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Amazon breaks away from its Big Tech peers with strong Q2 earnings

The news: Amazon posted a net loss of $2 billion in Q2 but still beat expectations, helped by strong sales growth in its North American business and improved productivity across its fulfillment network.

The numbers: Amazon’s net sales rose 7% year-over-year (YoY) to $121.2 billion, per its earnings statement, but higher fuel, energy, and transportation costs ate into profits.

  • While sales in North America grew 10% YoY, sales in Amazon’s international markets fell by 12%—perhaps a factor in its decision to raise Prime fees for European subscribers.
  • Yet its outlook for Q3 is bullish: The company anticipates a 13% to 17% YoY increase in net sales with help from Prime Day.

Ecommerce adoption slows: While Amazon, like other online retailers, benefited from the shift to ecommerce during the early pandemic, the company has been forced to adjust as consumers swing back to in-store shopping.

  • Amazon’s online sales fell 4% YoY in Q2, while sales at physical stores grew 12%.
  • Amazon is still grappling with $2 billion in costs related to overexpansion of its warehouse and fulfillment network, which it had built out in expectation that demand for ecommerce would continue to soar, although CEO Andy Jassy said the company is “making progress” on improving efficiencies.

Prime Day round two: To juice growth, Amazon is leaning hard on its Prime service. The company is planning a second Prime Day in October, per an Insider report, which will help it get an early advantage in advance of the holiday season.

  • Amazon’s July Prime Day event was its largest ever in terms of units sold, although shoppers largely looked for deals on essentials rather than big-ticket items like electronics.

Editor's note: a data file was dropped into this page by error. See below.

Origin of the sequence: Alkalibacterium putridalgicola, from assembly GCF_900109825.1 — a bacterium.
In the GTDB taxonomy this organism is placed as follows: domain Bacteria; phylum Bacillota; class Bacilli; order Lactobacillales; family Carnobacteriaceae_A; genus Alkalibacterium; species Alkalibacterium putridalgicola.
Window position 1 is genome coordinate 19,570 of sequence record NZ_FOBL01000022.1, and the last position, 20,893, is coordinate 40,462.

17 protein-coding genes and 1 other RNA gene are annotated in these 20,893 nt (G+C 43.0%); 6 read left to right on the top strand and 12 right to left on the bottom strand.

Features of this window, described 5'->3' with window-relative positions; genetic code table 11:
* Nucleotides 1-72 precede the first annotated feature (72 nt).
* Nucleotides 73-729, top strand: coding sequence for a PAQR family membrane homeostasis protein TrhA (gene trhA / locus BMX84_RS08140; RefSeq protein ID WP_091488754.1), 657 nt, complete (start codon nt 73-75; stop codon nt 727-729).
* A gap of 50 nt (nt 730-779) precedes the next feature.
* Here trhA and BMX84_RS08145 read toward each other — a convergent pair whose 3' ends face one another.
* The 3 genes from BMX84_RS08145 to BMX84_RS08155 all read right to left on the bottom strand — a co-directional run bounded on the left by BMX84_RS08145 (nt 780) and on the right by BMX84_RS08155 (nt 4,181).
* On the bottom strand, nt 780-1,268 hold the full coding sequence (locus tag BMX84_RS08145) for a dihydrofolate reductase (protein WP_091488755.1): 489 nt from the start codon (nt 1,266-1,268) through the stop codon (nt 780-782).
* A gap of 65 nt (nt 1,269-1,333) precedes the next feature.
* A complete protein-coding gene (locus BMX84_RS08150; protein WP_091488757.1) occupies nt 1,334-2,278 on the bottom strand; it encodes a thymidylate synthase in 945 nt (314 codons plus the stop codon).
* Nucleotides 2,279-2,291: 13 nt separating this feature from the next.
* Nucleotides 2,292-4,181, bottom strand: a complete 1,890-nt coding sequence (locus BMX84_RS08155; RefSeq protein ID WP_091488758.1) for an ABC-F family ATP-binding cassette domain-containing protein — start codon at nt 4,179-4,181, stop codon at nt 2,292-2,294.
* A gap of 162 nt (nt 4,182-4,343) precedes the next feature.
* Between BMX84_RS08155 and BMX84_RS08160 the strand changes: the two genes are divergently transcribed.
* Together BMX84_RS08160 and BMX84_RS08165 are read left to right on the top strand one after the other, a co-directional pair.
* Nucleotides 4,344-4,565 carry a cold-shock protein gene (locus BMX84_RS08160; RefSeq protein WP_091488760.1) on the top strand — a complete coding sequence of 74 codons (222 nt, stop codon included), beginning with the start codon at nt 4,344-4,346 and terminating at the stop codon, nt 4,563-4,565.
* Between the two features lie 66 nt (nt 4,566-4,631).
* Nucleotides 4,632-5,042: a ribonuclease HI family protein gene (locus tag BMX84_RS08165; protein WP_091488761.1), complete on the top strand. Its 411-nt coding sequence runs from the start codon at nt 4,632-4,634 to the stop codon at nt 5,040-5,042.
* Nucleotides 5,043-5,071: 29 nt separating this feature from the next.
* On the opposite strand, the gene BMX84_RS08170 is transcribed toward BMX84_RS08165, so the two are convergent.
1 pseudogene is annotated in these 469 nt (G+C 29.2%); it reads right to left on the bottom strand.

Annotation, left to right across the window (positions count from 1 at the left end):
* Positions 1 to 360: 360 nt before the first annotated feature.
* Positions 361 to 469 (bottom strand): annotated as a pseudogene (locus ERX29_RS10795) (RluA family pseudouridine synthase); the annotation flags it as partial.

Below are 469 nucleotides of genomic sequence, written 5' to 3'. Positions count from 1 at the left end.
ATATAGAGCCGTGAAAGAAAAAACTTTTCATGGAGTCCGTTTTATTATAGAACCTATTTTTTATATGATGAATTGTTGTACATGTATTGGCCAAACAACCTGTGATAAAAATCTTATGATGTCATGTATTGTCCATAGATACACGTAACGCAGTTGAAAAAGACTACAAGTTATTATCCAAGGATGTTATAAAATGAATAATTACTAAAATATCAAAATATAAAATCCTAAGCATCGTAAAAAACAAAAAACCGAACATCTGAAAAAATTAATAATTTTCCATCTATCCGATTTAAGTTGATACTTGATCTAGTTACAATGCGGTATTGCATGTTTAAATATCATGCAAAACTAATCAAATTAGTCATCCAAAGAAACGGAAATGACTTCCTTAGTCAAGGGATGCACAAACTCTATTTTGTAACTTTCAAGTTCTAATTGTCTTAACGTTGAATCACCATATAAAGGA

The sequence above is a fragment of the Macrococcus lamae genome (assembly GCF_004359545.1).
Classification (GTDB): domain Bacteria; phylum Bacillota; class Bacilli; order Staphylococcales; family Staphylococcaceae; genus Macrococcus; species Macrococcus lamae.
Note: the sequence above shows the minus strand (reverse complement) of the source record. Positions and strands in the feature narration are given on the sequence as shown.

• However, the Prime Day bump for other retailers may be fading. While sales rose 17% compared with Prime Day 2019, unit sales were down 5%, per The NPD Group—a sign that inflation is causing shoppers to be more selective about where and what they buy.

A dominant force: Amazon has enough market power across multiple categories to keep it relatively insulated from the effects of a spending slowdown. It’s the largest online marketplace in the US by a wide margin: This year, we expect Amazon to account for 72.2% of all US marketplace sales.

  • That dominance gives it the ability to dictate terms for merchants, who are struggling under the weight of additional seller fees as well as rising production and transportation costs. Amazon reported a 13% increase in revenues from its third-party seller services, which helped offset losses from its own retail business.
  • Merchants are also spending more on Amazon’s advertising service to better stand out among a sea of sellers: Amazon generated more revenues from its ad business than from its subscription services this quarter.

The big takeaway: Amazon’s decision to add another Prime Day is a savvy one, as it allows the ecommerce company to drive both sales and ad revenues while keeping Prime members loyal. However, with antitrust activity beginning to center on the core of Amazon’s business, the company may be forced to make changes that are less beneficial to its bottom line.